4. 4. The Rocaille

The "rocaille" was a French solution to introduce variety in the architectural and ornamental frames. The "rocaille" was developed by the French architects and designers in the first third of the XVIII century, in the interior decoration of the Royal residences.

The rocaille was primarily developed to enrich interior panels, to diminish the heaviness of the architectural elements, and to add touches of grace. Soon the rocaille was present everywhere; and all the things (a fork, a chair, a carriage) had a strong "family resemblance". This "family resemblance" is the "Rococo Style"; and perhaps it is the first "style".

Speltz, A., The Styles of Ornament, pl. 317 and 318.

Shields of Rocaille

The panels were frequently decorated with shields or little frames shaped like curving shields. And the design of shields provide (before and now) the best examples to learn how to use the rocaille. In the Rococo Style, the shield's border has not a definite character (animal, vegetal, mineral).

Really, it is not a border, it is a conglomerate of multiple fragments of shells and foliage. The shells,


ragged acantus leaf.

French Anonime Print, The Seasons, Middle 18th Century

The palm

But the secret of the rocaille is in its contour. It is a melodic contour. The S-shaped and C-shaped curves are the melody. The protuberances and expansions, with "ribs" flash (radiant lines) are the accompaniment.

The XXX its resemble the French "chiffres", the calligraphical monograms o ciphers.

"The essence of the style is that these curves shall never be continous for more than a short distance, nor make more than one double curve like the letter S, without breaking off to begin again abruptly." (Sturgis, Dictionary, term "Rocaille").

"Curves were infinitely varied and cunningly contrasted, curves of contrary flexure being everywhere opposed or combined in a play of coquettish advance and retreat."

(Ward, W. H., Architecture of Renaissance in France, vol. II, p. 361).

A print of Franz Xaver Habermann (German designer, sculptor, 1721-1796) teaches how to make it.

Habermann,Franz Xaver,

Rocaille in panels

For the panel designs, the designers have preferred thin, minute and delicate mouldings; and the tops, bottoms, and corners of all panels was decorated with rocailles.

"Roman cornices and round arches are banished. Panels of walls and doors are enclosed in two or thress separate lines of moldings, the finer ones inside the heavier outer moldings." (Hamlin, A. D. F., A History of Ornament, vol. II, p. 250).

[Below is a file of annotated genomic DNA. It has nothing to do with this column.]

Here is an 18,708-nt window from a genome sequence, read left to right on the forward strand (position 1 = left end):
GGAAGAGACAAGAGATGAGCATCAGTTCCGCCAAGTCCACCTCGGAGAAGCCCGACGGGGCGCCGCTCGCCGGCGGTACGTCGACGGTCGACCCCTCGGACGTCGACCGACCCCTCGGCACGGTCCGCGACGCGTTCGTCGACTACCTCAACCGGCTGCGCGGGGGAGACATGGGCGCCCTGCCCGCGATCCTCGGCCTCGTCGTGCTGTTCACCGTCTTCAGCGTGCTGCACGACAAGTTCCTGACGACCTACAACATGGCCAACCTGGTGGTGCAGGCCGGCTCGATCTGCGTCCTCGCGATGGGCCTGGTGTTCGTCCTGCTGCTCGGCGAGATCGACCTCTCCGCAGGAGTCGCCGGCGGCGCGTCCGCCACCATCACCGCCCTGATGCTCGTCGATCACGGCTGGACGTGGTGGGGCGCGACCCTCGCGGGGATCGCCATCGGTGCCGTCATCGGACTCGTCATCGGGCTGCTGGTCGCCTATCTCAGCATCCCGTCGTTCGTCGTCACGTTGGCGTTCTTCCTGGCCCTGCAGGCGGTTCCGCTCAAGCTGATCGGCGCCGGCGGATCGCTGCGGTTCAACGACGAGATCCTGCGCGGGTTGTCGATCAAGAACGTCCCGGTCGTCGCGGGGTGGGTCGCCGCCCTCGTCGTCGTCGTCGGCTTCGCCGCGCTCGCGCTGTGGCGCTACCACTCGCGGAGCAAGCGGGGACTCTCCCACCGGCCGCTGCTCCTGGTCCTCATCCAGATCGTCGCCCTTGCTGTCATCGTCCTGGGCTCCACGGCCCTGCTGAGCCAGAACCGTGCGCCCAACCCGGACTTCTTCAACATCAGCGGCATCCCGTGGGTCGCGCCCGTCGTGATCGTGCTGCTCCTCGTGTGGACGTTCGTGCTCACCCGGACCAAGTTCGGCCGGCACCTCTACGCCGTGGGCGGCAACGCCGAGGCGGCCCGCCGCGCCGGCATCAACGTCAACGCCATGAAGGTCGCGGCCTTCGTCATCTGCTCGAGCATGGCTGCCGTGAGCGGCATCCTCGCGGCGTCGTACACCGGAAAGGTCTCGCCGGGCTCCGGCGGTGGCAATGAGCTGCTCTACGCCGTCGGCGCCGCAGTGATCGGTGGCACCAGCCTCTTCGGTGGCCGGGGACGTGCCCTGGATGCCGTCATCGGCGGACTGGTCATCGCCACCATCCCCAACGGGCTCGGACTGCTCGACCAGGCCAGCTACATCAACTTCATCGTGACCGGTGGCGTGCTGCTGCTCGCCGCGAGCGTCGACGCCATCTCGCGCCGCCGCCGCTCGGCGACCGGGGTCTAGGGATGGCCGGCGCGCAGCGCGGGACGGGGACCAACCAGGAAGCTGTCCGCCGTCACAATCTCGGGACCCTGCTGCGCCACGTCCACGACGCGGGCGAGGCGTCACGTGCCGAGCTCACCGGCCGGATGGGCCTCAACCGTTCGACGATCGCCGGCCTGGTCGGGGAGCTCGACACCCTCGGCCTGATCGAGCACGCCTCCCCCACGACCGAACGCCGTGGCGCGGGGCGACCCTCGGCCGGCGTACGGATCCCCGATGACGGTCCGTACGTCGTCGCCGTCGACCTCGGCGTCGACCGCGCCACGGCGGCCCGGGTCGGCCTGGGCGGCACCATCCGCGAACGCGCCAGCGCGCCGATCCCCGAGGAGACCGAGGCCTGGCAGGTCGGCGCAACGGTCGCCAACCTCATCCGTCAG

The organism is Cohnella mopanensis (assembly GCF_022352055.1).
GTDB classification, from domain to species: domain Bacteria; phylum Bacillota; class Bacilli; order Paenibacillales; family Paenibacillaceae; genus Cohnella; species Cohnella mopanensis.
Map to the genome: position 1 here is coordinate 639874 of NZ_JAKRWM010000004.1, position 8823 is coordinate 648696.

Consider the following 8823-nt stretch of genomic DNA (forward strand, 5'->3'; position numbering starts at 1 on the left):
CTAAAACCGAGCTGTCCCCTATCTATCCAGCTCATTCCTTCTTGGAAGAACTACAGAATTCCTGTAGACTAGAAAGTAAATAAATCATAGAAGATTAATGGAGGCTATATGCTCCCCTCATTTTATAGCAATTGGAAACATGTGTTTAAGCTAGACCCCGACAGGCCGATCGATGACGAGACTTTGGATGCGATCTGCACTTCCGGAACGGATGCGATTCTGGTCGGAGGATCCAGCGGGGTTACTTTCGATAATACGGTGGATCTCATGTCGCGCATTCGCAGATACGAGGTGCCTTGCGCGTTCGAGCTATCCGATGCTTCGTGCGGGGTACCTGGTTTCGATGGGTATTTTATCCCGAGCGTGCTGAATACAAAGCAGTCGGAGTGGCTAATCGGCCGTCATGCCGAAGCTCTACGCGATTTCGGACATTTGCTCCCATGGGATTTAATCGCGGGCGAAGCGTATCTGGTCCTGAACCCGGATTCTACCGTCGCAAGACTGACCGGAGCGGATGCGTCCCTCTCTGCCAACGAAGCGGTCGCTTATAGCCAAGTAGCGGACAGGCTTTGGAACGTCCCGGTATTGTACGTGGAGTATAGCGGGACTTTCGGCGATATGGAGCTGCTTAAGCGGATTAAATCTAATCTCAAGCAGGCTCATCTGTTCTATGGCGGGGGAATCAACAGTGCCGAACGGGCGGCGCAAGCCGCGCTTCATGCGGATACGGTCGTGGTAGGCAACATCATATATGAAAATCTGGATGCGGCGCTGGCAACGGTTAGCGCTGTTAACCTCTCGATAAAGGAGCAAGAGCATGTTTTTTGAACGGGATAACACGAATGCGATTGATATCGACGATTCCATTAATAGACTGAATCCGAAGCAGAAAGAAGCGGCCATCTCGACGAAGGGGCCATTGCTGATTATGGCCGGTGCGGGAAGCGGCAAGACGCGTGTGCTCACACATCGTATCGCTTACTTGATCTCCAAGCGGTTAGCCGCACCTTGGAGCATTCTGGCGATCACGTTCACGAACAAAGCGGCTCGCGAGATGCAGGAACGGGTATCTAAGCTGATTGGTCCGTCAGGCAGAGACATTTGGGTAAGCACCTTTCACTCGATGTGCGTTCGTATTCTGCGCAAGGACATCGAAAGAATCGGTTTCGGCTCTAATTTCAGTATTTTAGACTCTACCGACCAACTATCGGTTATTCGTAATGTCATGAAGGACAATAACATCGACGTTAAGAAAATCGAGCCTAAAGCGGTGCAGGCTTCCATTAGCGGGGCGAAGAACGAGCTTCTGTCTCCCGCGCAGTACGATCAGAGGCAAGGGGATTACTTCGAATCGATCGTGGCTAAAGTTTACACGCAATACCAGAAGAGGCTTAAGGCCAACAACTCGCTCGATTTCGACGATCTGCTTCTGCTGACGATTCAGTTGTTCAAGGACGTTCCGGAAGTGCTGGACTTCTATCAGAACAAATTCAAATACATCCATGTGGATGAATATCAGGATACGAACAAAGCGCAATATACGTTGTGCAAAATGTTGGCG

"Mouldings became flatter, slimmer; cornices and pediments casting bold shadows were replaced by gentle coves and graceful volutes. The bottom as well as the top of panels were curved and broken, angles and junctions of all sorts were managed by means of scrolls, flourishes, and other softening devices." (Ward, W. H., Architecture of Renaissance in France, vol. II, p. 360).

Rocaille in furniture

Its was a very effective system. Soon the furniture adopted also individual shields of rocaille; and also the right lines of the furniture were made sinous curves (fig. 1, 2, 3).


The small pieces of furniture and household were transfigured. The compact volumes (e. g. the snuffboxes) adopted the Rococo contour; and the linear objects (e. g. the chandeliers) become a tumultuous mixture of rocailles (fig. 4).

iron work

The rocaille invaded the iron work design, the grilles, gates and balconies. The vertical bars was curved and contorted. The qualities of iron was consonant with the new formal possibilities (fig. 5). The blacksmiths took advantage of it.

"The specials qualities of the material and the structural requirements of its use in grilles, gates and railings, lent themselves to this sort of design, which here, therefore, exhibits a propiety too often lacking in the furniture and architecture." (Hamlin, A. D. F., A History of Ornament, vol. II, p. 257).

life and decease of a Style

The best rocaille's designs are master works. But it is easy to compose an appropriate rocaille. Anyone can do it; almost all the rocailles "work" well (it is a too effective system).

The fashion was dramatically widespread in the Continental Europe through multiple sets of ornamental prints.

In France, Lajoue (Lajoue, Jacques de, II: French painter, 1687-1761)

In the middle of the XVIII century it was a ubiquitous ornament

In Germany, designers,

In Spain, the rocaille became extremely popular. Since about 1730 all the retables (sp. Retablos), altarpiece made of fixed panels, adopted the Rococo Style.

English designers approach this fashion with less enthusiasm (a too complicated and too French fashion).

The rocaille was sentenced to death for its effectiveness. About it become too vulgar and boring.


Then the rocaille was expelled from the palaces where it was born.


II. Ornaments

4. Paneling and Framework

4. 1. Panels and coffers
4. 2. Architectural Frames
4. 3. Cartouches
4. 4. The Rocaille
4. 5. Interior panels
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